Kevin Drum on the professionalism of the blogs. I’ve said this before, I’ll say it again, amateur blogs (like this one) may never be a factor in an election again.

The story of a hapless Polish student who fell into the clutches of a fundamentalist Christian host family.

‘Tis the season to be…divisive and hateful?

by Jay Stevens 

If you haven’t read about the dramatic turnaround in the Montana state legislature, it’s a hoot. Just a couple of days ago, the Democrats were looking at a 25-25 split in the Senate, and 49-50-1 minority status in the House.

Oh, how things have changed.

First, state Senator Sam Kitzenberg switched parties, moving from the GOP to the Democrats and ensuring a 26-24 majority in the Senate. Why? Well, according to Kitzenberg, the Republican party doesn’t have room for moderates anymore. (The “Kansas syndrome,” if you will.) Jeff Mangan, who served with Kitzenberg, had this to say:

…Last session, Sam and I were seat mates; I, at the end of the democrats and Sam at the end of the republicans. Two moderates who often jokingly discussed whether or not the D tent was big enough for me, and the R tent was large enough for Sam. On more & more issues though, Sam was with the D’s. Sam felt alienated from his party, to the point it could be seen, and felt. Being a moderate in a party long term is difficult, at best. Look at Leiberman nationally or Noennig or Matthews locally. It often feels like one receives more respect from the other side, while being pressured internally from your party. That being said, it is afterall, politics.

Sam is a good man. Sam is strong in his faith and family. Sam is open and speaks his mind, and Sam does not play political games. Sam voted his concience and constituents. Sam has apparently decided that the democratic tent would suit him better than the republicans. That does not surprise many of us. Sam will continue to vote his conscience and constituents and Sam will continue to be on the edge of his political party.

Kitzenberg can use these honest and kinds words right about now, because members of his former party are seeing a grand conspiracy organized by Governor Schweitzer behind the move:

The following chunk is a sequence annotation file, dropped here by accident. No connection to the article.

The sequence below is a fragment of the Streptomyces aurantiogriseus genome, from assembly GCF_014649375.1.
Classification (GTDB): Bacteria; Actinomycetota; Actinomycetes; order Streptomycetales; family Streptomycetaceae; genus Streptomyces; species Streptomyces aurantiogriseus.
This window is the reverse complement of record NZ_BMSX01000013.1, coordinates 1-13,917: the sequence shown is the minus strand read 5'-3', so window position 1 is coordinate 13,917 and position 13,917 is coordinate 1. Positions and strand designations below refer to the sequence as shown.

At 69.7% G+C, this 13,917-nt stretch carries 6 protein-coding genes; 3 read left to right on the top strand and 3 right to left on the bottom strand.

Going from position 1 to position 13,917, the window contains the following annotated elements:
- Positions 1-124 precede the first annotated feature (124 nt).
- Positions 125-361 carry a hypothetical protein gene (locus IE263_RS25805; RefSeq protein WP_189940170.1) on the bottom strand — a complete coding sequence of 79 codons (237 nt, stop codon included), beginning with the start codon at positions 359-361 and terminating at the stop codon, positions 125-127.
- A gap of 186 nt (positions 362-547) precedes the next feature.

Republicans questioned the timing of state Sen. Sam Kitzenberg’s decision, just months after the Democratic administration of Gov. Brian Schweitzer gave Kitzenberg a job as a Revenue Department analyst.

[snip]

“We had serious concerns last year when he took that position,” said state Sen. Corey Stapleton, R-Billings. “It was quid pro quo, what did they want from him?

“Our worst fears came true.”

Schweitzer denies the whole thing, of course, and says he and Kitzenberg haven’t spoken “in months.” Add that to a history of tensions between Kitzenberg and his former party over votes that the new Democrat cast favorable to the Schweitzer administration, and frankly there’s a whole lot of nothing here except sour grapes.

In the House, a dramatic count of provisional ballots puts incumbent Representative Emelie Eaton (D-Laurel) in a dead heat with Republican challenger Krayton Kerns:

The turnaround in Laurel’s HD58 stunned longtime political observers, as Eaton ended up erasing a 14-seat deficit through the post-election counting of 20 extra ballots.It started last Wednesday, when Yellowstone County election officials counted 16 ballots that had been rejected by vote-counting machines but were still valid. Thirteen were for Eaton, closing the gap to four votes.

On Monday, election officials opened six additional “provisional” ballots, which are cast by voters who forgot their identification on election day and then provided proof the next day that indicated the votes should be counted.

Duane Winslow, elections supervisor for the county, said Monday that two of those six weren’t counted. One of the voters was not a resident of HD58, and another already had turned in an absentee ballot that had been counted.

But of the four that were counted, all went to Eaton, forging an unlikely tie. That means an automatic recount will occur. But until then, Eaton is the presumptive winner.

If the recount shows that both candidates received the same number of votes, Governor Brian Schweitzer gets to appoint someone to serve in the seat. While I’m available and eager to take on the role, it’s likely Eaton would get the nod instead and give Democrats a 50-49-1 advantage.